What is bradycardia and how to treat it
Etymologically, bradycardia means low heart rate. Generally, bradycardia is defined as having less than 60 heartbeats per minute, but having this type of heart rate does not necessarily mean you have a heart problem
The more you exercise, the lower your resting heart rate will be
An illustrious example of bradycardia can be found in the sporting great, cyclist Fausto Coppi.
He had 30 beats per minute at rest, but he was fine and won many races.
This was because his cardiovascular system was so well trained that bradycardia was not an expression of heart disease, but rather of strenuous training.
When to worry about low heart rates
The real problem is not so much having a low heart rate, all the more so when you feel well, but when this condition
- produces discomfort
- is not induced by regular exercise;
- exists in the presence of other heart rhythm disorders which, broadly speaking, can be divided into:
- tachycardias (accelerated heart rate above 100 beats per minute);
In bradycardias, for example, 2nd or 3rd degree atrioventricular blocks should be monitored carefully as they have a pathological course.
Bradycardia, the symptoms to watch out for
As we have said, if a person is well and trains regularly, it is normal for them to have a low heart rate at rest.
If, on the other hand, we are dealing with an elderly person who has a heart rate of 40 beats per minute, this could be an early warning sign to look out for.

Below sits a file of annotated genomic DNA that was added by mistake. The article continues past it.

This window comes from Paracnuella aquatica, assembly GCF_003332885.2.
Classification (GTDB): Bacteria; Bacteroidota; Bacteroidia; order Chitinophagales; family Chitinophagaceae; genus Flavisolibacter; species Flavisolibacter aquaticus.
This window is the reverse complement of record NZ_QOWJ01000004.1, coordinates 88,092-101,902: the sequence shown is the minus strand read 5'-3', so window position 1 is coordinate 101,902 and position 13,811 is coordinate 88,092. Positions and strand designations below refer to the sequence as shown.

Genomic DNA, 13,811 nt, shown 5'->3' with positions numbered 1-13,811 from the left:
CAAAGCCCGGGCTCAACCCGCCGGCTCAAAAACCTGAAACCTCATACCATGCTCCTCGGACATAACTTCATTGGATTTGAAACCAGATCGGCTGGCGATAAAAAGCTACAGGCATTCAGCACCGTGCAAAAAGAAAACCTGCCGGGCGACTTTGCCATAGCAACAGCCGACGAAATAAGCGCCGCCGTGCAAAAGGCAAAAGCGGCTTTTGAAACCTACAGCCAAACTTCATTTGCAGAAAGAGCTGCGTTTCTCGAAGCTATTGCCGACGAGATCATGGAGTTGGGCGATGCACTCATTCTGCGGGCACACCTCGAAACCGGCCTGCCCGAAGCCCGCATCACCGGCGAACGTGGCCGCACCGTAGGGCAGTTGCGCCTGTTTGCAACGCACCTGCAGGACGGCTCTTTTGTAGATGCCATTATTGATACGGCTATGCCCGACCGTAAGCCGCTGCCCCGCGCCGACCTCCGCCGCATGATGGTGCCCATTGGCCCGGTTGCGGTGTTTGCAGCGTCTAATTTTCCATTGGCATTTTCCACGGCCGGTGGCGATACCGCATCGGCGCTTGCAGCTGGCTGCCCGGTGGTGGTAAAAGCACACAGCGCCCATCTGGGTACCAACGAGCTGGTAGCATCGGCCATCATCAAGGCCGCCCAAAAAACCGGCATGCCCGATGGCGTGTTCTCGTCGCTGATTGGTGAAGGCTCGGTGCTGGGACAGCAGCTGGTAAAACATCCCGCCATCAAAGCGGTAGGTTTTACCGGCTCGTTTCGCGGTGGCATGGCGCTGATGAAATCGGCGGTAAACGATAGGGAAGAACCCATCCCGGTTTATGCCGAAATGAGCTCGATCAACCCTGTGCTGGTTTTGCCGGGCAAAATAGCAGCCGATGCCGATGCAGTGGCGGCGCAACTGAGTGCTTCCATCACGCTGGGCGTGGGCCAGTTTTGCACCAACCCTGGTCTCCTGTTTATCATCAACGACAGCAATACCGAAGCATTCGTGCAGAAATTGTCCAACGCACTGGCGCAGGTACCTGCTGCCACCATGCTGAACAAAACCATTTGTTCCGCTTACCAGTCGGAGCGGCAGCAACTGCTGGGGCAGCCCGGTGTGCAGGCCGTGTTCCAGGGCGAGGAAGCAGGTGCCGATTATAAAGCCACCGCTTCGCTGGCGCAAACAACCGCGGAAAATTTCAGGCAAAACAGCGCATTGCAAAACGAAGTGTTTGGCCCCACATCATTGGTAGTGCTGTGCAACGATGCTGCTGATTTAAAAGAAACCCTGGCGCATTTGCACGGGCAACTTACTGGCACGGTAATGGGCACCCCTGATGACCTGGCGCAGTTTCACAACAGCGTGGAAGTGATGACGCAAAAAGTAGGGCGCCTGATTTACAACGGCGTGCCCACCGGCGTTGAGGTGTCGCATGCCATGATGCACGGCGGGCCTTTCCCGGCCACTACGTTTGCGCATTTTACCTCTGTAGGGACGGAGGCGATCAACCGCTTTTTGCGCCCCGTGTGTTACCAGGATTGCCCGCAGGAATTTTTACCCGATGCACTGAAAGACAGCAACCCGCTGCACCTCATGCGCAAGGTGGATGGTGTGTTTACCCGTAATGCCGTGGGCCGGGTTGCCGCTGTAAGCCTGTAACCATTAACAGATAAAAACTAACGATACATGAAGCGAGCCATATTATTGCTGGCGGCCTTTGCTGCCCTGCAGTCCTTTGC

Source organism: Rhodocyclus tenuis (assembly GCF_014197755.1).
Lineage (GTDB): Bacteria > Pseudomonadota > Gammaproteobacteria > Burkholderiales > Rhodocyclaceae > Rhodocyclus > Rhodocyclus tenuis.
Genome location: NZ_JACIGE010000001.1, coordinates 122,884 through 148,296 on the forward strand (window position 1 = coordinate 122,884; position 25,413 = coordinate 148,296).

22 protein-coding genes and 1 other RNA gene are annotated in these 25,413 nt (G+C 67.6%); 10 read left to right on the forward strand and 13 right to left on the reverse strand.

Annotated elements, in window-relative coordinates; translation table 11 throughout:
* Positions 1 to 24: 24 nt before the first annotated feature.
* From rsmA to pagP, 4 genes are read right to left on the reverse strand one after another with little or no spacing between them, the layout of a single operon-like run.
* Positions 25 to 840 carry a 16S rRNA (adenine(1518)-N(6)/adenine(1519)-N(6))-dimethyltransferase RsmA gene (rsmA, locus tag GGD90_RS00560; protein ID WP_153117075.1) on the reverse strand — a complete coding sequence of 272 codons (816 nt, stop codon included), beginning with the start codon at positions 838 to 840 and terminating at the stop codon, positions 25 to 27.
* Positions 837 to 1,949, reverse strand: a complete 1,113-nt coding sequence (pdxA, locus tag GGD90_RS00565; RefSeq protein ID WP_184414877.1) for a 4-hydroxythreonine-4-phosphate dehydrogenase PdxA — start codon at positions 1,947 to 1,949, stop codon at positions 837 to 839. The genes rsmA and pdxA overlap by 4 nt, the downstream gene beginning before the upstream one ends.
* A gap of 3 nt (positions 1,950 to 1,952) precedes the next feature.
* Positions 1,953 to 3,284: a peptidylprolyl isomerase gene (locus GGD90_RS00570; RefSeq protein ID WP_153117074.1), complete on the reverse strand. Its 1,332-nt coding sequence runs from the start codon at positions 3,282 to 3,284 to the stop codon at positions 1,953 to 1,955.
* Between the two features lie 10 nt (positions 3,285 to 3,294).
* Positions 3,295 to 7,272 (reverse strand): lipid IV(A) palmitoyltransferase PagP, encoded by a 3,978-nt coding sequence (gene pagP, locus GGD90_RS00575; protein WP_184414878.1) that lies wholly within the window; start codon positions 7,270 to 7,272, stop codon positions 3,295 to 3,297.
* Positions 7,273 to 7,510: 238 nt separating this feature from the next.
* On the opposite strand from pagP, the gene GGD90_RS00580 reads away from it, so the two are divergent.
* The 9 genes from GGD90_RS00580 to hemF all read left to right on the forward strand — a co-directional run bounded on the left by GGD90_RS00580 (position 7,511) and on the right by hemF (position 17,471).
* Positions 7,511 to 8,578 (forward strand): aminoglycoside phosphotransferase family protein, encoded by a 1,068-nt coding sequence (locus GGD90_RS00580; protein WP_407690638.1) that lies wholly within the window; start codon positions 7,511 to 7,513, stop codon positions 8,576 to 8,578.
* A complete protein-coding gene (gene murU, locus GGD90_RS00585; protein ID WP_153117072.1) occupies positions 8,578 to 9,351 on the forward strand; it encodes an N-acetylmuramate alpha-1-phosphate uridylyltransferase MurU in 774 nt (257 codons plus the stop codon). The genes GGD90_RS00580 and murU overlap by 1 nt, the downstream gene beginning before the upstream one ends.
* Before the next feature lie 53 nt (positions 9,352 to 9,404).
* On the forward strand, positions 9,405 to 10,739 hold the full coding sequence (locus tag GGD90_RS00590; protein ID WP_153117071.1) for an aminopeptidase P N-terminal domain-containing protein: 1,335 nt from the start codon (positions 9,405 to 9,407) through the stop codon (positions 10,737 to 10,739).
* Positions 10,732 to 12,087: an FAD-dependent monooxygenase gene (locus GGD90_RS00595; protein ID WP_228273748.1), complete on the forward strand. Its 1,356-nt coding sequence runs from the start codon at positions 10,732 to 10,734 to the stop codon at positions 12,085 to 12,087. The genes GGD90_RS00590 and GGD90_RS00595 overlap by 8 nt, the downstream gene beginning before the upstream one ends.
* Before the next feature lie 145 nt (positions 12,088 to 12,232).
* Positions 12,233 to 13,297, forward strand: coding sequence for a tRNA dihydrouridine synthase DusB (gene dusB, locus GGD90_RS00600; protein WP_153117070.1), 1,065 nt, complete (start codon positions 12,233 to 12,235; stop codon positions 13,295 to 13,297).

Moreover, bradycardia can show signs of its onset through rather recognisable symptoms:
- easy fatigability
- reduced tolerance to exertion;
- fainting, in the most severe forms.
In these cases, it is necessary to consult your cardiologist for an electrocardiogram check-up.
It is good to know that bradycardia can also be caused by medication.
Many drugs are frequently used in cardiology and, as in the case of beta blockers, are protective of the heart.
However, one of their intrinsic actions is to:
- slowing down the heart rate
- oxygen consumption in the heart’.
In the presence of bradycardia, an appropriate diagnosis must be made in order to establish the most appropriate course of treatment.
In some cases, specifically when the arrhythmia is not reversible, it may be necessary to implant a pacemaker and then resort to surgery.